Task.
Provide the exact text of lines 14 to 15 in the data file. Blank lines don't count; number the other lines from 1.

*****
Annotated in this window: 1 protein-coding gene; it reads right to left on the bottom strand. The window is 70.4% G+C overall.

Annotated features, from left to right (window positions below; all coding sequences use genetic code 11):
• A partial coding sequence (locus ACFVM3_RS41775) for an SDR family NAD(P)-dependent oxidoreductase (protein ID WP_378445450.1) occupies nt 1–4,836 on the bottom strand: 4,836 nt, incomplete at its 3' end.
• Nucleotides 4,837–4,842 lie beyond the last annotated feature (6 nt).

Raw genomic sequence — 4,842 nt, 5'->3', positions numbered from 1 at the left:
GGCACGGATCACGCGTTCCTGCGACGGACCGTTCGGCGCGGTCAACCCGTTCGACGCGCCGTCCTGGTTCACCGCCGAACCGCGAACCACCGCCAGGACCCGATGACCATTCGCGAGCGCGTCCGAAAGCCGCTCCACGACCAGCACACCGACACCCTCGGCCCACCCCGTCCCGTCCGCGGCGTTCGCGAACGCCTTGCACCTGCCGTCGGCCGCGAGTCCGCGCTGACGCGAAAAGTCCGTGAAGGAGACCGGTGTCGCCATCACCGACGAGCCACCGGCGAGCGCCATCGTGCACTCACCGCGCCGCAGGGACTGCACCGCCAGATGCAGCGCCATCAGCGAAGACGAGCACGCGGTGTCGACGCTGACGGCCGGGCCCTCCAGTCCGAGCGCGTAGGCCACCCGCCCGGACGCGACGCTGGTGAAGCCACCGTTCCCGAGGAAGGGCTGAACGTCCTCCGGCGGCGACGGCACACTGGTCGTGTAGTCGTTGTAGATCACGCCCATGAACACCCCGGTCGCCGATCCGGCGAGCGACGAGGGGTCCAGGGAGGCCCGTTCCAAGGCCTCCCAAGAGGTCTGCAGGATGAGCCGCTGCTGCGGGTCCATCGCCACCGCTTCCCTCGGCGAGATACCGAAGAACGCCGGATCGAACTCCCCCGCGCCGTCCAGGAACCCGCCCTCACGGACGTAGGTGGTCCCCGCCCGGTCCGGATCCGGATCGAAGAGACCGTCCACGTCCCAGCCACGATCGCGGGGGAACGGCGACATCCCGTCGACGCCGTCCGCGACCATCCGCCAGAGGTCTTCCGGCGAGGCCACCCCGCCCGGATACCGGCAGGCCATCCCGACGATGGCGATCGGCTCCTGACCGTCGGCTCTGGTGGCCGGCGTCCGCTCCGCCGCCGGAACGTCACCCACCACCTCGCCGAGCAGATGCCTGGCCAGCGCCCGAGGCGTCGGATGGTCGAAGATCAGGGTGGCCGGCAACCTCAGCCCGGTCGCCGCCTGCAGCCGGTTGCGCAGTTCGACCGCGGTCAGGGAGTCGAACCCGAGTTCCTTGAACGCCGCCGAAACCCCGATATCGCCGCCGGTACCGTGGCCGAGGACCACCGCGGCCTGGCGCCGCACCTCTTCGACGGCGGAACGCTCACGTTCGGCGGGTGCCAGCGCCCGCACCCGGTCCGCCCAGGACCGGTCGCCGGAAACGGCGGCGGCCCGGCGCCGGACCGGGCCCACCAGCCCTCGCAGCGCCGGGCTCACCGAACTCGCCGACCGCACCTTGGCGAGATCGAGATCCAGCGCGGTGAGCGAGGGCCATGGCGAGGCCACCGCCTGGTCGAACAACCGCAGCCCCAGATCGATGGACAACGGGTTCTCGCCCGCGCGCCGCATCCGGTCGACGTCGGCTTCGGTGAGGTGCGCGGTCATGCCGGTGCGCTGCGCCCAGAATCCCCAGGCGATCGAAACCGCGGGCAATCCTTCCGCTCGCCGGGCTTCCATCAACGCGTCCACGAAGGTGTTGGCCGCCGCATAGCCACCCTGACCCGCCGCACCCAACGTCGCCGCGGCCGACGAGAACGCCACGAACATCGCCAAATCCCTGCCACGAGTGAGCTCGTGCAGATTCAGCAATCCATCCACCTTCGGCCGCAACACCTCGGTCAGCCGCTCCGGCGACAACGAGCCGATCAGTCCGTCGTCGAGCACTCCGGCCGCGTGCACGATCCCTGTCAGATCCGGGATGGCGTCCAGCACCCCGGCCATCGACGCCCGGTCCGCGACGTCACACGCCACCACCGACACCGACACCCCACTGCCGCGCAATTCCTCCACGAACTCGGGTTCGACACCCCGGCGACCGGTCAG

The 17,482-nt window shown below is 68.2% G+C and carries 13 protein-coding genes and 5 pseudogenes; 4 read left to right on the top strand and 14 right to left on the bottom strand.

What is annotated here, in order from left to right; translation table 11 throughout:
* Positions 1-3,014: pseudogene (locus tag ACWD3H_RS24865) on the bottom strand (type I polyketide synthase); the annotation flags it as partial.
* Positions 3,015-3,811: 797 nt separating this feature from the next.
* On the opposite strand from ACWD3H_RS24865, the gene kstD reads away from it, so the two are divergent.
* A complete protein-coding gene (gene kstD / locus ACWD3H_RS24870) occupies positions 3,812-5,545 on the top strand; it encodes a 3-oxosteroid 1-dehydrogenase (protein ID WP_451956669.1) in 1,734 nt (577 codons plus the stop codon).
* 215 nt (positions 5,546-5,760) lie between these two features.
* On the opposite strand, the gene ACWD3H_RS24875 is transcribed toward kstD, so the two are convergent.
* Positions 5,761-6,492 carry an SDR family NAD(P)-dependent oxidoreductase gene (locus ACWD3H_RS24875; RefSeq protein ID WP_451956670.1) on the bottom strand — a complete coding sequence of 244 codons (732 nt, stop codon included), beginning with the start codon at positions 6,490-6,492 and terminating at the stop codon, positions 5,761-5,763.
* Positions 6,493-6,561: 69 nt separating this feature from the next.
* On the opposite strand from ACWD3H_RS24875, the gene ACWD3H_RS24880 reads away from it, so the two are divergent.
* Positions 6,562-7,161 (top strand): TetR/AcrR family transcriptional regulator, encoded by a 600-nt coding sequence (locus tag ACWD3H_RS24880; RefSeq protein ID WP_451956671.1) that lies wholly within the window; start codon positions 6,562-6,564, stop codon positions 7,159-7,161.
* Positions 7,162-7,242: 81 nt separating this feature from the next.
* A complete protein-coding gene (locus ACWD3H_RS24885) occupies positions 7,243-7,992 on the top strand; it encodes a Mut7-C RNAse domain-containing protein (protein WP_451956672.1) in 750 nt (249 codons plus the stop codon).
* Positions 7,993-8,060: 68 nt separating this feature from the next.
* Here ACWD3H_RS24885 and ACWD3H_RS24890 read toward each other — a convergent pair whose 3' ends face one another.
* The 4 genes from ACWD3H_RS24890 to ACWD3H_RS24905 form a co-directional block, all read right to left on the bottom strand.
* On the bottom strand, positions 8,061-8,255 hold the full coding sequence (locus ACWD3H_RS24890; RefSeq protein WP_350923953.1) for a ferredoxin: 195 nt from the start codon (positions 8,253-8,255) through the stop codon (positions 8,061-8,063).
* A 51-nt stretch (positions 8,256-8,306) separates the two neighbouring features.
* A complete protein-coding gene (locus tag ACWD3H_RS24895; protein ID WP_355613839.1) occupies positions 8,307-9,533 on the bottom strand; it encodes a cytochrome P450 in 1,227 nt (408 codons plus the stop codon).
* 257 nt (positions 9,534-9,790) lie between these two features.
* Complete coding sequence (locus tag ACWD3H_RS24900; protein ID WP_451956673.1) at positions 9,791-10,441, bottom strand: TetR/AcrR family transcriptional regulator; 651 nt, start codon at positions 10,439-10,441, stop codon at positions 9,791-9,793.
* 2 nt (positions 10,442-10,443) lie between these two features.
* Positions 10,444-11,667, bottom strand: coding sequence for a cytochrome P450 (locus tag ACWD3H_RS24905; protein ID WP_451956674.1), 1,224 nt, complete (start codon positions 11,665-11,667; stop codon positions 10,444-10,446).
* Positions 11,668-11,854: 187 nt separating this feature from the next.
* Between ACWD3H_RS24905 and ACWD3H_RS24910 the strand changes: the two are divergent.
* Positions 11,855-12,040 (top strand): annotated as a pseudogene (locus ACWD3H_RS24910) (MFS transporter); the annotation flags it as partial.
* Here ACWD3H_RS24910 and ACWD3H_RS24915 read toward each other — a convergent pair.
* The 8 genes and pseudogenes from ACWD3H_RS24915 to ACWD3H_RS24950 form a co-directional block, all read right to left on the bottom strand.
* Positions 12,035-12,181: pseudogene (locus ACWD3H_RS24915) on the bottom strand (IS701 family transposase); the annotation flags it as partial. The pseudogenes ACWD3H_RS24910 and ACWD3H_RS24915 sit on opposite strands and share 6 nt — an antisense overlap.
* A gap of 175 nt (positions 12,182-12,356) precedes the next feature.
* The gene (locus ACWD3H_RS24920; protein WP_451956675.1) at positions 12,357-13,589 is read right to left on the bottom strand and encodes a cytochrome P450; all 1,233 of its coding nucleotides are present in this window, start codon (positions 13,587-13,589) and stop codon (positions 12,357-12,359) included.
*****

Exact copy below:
* On the opposite strand, the gene ACWD3H_RS24875 is transcribed toward kstD, so the two are convergent.
* Positions 5,761-6,492 carry an SDR family NAD(P)-dependent oxidoreductase gene (locus ACWD3H_RS24875; RefSeq protein ID WP_451956670.1) on the bottom strand — a complete coding sequence of 244 codons (732 nt, stop codon included), beginning with the start codon at positions 6,490-6,492 and terminating at the stop codon, positions 5,761-5,763.